A blog about arts and societies around the world

Zimbaremabwe: Calling the Spirits with the Mbira

There are times where being in London is not such a bad thing at all. The current period fits in that category. The Sun has been a regular guest for the past couple of weeks, the temperature has risen up, and last but not least, African culture events are ubiquitous.

Part of these was SOAS’ (School of Oriental and African Studies) last music event of the season. The well-known college offered a journey to Zimbabwe, with the band Zimbaremabwe, for a night of spirit calling with the mbira.

The mbira is a thumb piano consisting of a wooden board to which staggered metal keys have been attached. Traditionally played at spiritual ceremonies, it is central to the Shona culture of Zimbabwe.

Right after his arrival on stage, Linos Wengara Magaya, leader of the group, explains that the name of the instrument is pronounced “mbeeera” with emphasis on the “eee”. It simply means guinea pig if pronounced “mbeera”, which could lead to confusion during your next trip in Southern Africa.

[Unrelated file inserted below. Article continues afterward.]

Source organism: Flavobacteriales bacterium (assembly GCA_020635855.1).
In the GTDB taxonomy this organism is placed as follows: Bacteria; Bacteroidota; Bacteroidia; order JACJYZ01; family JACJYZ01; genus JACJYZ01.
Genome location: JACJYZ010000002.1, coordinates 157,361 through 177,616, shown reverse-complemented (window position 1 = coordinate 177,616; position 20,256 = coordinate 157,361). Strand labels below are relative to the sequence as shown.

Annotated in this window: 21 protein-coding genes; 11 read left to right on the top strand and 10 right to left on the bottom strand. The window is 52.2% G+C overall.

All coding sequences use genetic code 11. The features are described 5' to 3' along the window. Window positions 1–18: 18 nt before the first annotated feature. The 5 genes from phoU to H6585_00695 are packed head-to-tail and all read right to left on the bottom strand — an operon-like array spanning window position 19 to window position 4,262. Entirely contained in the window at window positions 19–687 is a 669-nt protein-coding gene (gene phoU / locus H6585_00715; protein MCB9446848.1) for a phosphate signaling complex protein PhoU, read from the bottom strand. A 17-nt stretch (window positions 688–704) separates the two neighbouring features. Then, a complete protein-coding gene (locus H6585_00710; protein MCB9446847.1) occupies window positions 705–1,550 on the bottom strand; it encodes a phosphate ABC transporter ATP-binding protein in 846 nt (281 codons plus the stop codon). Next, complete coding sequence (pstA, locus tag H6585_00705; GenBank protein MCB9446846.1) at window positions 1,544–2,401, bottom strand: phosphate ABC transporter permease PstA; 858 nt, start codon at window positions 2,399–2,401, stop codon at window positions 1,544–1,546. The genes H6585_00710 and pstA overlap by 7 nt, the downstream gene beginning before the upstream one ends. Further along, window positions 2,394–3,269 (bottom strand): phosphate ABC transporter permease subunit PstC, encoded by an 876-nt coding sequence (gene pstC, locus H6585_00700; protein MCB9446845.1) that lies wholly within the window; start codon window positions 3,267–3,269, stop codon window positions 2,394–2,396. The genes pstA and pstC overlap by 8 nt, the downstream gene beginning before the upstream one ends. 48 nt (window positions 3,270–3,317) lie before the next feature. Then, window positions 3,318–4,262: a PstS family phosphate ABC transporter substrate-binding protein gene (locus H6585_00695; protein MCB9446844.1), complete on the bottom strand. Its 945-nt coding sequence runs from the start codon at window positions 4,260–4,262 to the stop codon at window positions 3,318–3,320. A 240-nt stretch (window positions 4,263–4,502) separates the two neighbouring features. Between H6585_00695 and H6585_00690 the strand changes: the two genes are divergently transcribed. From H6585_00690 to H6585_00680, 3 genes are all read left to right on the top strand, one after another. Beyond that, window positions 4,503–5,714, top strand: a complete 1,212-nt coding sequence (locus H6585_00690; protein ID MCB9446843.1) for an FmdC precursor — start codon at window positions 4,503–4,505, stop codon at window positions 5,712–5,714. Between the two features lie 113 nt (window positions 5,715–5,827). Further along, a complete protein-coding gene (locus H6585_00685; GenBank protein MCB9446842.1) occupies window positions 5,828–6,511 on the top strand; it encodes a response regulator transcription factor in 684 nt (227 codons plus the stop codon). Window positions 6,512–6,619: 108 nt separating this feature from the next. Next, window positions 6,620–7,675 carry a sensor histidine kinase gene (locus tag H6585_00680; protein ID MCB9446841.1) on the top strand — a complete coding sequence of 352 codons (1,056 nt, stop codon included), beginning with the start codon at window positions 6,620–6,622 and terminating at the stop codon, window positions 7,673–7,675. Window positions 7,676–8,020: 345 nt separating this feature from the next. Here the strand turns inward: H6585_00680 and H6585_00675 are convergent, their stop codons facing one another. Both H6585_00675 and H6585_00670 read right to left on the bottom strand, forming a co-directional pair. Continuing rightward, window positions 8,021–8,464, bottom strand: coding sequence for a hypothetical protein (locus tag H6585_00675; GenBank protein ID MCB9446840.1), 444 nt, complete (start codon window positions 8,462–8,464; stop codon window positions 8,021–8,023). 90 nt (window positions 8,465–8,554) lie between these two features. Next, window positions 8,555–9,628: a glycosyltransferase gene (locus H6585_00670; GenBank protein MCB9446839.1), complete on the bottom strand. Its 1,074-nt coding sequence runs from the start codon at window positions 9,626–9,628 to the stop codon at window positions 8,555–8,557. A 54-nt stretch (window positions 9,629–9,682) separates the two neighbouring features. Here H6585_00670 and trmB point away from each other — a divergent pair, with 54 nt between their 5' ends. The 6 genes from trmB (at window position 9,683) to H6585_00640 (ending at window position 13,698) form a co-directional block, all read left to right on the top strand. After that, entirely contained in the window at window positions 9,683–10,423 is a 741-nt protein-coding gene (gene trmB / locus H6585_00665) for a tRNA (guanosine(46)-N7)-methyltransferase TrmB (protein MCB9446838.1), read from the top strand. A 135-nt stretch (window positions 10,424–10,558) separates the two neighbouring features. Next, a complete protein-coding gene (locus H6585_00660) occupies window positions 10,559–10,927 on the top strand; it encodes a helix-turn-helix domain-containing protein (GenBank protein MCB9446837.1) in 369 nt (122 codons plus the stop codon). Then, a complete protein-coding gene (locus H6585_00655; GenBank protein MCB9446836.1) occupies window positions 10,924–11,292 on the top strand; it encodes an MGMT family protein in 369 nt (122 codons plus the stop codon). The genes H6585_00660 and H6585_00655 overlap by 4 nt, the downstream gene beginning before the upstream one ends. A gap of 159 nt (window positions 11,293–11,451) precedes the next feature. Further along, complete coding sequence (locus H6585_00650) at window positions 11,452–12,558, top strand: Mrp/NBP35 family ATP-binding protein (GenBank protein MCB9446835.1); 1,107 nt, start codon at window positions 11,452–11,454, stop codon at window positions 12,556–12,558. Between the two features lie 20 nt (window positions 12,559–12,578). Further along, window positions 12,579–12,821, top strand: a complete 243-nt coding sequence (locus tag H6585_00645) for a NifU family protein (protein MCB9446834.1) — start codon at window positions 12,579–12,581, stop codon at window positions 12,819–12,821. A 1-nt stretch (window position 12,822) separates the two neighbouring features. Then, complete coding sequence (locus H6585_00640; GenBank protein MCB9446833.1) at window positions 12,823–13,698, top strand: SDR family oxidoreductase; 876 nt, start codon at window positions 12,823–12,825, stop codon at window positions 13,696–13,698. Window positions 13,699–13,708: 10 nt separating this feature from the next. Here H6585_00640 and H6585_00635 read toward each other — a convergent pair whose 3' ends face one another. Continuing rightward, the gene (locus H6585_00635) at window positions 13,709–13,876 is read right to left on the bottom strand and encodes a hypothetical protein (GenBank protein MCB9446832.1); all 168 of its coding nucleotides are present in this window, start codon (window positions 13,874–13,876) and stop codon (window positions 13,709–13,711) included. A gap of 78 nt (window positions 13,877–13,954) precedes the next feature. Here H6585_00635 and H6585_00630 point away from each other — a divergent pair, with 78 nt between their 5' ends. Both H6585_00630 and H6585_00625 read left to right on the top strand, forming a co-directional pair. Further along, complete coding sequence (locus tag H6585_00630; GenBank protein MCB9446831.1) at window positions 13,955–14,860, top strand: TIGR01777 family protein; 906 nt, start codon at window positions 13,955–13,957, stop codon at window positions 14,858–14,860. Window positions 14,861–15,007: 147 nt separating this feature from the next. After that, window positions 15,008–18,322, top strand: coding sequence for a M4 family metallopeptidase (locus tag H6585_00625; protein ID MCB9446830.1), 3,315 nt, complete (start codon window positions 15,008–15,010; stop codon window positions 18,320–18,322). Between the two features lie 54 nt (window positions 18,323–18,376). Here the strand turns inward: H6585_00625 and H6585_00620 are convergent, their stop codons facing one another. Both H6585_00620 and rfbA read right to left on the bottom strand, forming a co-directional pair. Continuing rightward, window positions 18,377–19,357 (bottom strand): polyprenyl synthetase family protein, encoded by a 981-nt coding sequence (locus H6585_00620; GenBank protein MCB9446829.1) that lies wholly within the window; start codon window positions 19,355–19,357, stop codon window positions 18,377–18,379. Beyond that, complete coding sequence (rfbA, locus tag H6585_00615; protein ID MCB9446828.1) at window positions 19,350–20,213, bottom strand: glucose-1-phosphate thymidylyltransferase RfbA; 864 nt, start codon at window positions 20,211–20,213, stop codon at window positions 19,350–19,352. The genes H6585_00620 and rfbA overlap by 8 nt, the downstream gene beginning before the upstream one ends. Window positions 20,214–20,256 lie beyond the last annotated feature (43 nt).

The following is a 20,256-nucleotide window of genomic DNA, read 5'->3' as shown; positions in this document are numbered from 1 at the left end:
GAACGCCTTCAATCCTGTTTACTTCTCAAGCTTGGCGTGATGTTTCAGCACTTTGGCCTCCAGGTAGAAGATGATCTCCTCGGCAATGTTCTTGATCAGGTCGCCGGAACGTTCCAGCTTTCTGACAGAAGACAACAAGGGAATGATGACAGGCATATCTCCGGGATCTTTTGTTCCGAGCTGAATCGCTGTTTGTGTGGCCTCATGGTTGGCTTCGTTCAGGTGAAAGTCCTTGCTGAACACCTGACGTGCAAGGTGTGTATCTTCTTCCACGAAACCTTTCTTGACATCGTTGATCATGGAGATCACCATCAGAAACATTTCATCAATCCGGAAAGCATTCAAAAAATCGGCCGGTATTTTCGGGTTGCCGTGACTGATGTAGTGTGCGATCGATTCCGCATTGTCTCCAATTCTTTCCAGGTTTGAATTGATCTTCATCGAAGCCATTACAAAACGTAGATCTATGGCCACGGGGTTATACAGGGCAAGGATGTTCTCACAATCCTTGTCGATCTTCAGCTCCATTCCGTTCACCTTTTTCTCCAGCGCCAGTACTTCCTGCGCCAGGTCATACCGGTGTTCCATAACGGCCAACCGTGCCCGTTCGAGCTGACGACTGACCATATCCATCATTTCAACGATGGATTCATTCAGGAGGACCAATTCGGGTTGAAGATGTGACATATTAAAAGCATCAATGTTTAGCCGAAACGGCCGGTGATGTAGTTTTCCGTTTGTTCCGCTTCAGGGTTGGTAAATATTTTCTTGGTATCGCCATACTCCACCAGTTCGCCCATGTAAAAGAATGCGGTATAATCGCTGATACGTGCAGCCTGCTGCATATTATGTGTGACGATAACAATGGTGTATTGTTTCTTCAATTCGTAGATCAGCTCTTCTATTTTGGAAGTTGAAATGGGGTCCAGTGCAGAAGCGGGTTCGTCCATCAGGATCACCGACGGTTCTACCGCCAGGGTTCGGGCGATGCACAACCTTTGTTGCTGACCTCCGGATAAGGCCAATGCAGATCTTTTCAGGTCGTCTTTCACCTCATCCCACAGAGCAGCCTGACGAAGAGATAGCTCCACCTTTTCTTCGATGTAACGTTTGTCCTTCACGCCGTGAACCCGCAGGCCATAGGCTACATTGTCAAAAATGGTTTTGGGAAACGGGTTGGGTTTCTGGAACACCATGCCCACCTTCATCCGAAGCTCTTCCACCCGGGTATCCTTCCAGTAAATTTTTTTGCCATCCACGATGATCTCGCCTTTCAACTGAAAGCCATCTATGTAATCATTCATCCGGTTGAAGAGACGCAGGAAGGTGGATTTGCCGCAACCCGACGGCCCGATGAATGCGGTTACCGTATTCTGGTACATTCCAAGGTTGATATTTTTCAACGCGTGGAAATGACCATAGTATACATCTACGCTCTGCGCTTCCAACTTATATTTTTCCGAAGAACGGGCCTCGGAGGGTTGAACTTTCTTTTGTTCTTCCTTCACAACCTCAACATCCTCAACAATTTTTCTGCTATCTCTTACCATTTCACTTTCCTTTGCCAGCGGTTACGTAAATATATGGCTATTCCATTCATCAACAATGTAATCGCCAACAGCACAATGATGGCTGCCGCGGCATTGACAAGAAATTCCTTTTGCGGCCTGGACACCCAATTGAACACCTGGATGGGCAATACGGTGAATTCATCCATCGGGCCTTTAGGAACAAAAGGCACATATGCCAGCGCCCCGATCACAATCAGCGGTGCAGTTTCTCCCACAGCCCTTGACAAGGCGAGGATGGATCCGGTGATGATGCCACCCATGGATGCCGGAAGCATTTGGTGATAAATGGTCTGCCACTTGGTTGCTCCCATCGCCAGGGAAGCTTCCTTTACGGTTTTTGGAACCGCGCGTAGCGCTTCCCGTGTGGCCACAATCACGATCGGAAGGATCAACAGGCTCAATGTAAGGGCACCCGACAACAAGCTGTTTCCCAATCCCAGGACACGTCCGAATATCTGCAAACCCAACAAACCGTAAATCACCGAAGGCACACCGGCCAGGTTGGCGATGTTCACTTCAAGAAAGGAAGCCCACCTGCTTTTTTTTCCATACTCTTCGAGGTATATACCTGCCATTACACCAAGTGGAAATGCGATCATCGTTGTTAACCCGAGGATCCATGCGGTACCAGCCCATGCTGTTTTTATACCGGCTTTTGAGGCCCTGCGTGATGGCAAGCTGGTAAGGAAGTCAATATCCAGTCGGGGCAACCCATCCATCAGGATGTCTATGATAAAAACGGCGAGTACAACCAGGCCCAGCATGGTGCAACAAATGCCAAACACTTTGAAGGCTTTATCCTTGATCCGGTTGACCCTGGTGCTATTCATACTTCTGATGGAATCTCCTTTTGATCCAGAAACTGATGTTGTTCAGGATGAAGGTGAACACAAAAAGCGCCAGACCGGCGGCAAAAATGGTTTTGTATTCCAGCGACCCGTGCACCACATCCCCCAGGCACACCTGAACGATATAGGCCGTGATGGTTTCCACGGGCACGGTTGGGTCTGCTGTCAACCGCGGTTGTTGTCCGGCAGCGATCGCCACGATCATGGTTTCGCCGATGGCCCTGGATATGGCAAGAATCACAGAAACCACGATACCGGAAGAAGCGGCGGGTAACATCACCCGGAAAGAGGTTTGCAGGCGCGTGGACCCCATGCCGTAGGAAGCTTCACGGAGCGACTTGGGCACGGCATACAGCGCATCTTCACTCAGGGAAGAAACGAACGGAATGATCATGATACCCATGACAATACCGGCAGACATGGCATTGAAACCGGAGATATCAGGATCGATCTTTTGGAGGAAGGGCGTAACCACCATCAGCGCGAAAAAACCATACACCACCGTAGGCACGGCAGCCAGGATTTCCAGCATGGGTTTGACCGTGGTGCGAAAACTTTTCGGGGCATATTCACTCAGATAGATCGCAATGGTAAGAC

After these brief explanations, the three musicians start with a bewitching, languid rhythm of percussions. For over an hour and a half, the Brighton-based band plays a varied set going from ritual ballads to reggae influenced pieces, alternating English and local Shona languages. And all of that centred on the charming sound of the mbira.

Linos encourages the audience to sing along, and the whole venue quickly ends up singing in Shona for a good part of the evening. After each song, the front man explains the signification of the lyrics, putting every single piece in its natural context. For instance, Bangiza describes what is going on at a ceremony. In tonight’s case, it represents a prayer for his country.

A quick encore, and the Zimbabwe-born group leaves the stage amidst a buoyant venue asking for more. SOAS has a reputation of presenting great music bands from all over world, and tonight’s concert, if not memorable, was definitely a pleasurable moment. Rendez-vous in September!


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